Democracy is the best system of government. I personally believe this is true, because democracy generally gives a greater proportion of the population the chance to try out their ideas than do authoritarian systems. But there are days that I believe that democracy is the worst form of government. When the population is either uneducated, or educated inappropriately, democracy can be trouble. Plato thought that democracy was the worst form of government. The “demos” sentenced his beloved mentor, Socrates, to death. 

What is a great truth? To me, a great truth is something that gives people guidance about how to live their lives. Great truths are usually helpful to humanity at some time, perhaps to correct a historical imbalance that has arisen. But then as that great truth does its work, another great truth may be called for. Should we even call “great truths” facts at all?

What about scientific facts? Even if we know, for example, that the earth moves around the sun, it requires a very specialized education (or tools) to be able to see this for ourselves, rather than relying on “the experts.” Scientific truths are generally not simple to figure out from basic sensory cues. And, the whole point of science is that it’s supposed to remain open to re-evaluation and improvement of its representations of the behavior of reality. So any scientific truth is temporary. Science is useful because it’s useful, whether or not it’s an accurate model of reality. It never will be because every model is an approximation.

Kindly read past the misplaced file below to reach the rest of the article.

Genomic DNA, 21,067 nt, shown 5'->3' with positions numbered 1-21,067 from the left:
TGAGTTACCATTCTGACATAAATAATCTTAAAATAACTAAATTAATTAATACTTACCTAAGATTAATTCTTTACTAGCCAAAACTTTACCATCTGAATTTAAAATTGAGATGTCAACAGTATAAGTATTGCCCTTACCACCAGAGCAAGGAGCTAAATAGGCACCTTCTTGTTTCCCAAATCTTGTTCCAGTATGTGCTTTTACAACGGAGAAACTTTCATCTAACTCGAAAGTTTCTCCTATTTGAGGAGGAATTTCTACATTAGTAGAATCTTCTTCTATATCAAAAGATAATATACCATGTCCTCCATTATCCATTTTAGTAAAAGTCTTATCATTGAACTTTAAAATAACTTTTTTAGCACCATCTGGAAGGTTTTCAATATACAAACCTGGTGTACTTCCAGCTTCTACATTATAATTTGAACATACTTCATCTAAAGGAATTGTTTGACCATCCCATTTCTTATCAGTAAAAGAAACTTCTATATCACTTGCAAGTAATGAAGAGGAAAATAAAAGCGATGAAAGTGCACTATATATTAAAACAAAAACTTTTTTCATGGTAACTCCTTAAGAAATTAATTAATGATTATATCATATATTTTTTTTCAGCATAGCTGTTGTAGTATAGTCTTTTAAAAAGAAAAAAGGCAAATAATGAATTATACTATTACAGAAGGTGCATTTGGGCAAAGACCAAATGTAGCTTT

To some degree, the works of all of the great thinkers who have helped me understand “the facts about facts” point to the “truth” that evaluating “facts” is more challenging than the casual thinker might anticipate.

The age of computer-generated imagery is making this task much more difficult in other situations. Computer-generated images of things that never existed may look very real. The shadows and reflections and details are essentially impossible for the casual observer to distinguish from an actual photograph of a concrete “object” or “assembly.” That makes it even more important to start to familiarize ourselves with the basics of what we can know, how we know it and how we can and can’t know it. We won’t gain certainty, but we can learn to construct legitimate confidence.

Thank you for allowing me to share my thoughts through the years. Keep searching, and let me know if I can be of assistance to you in your current or future failure-analysis needs.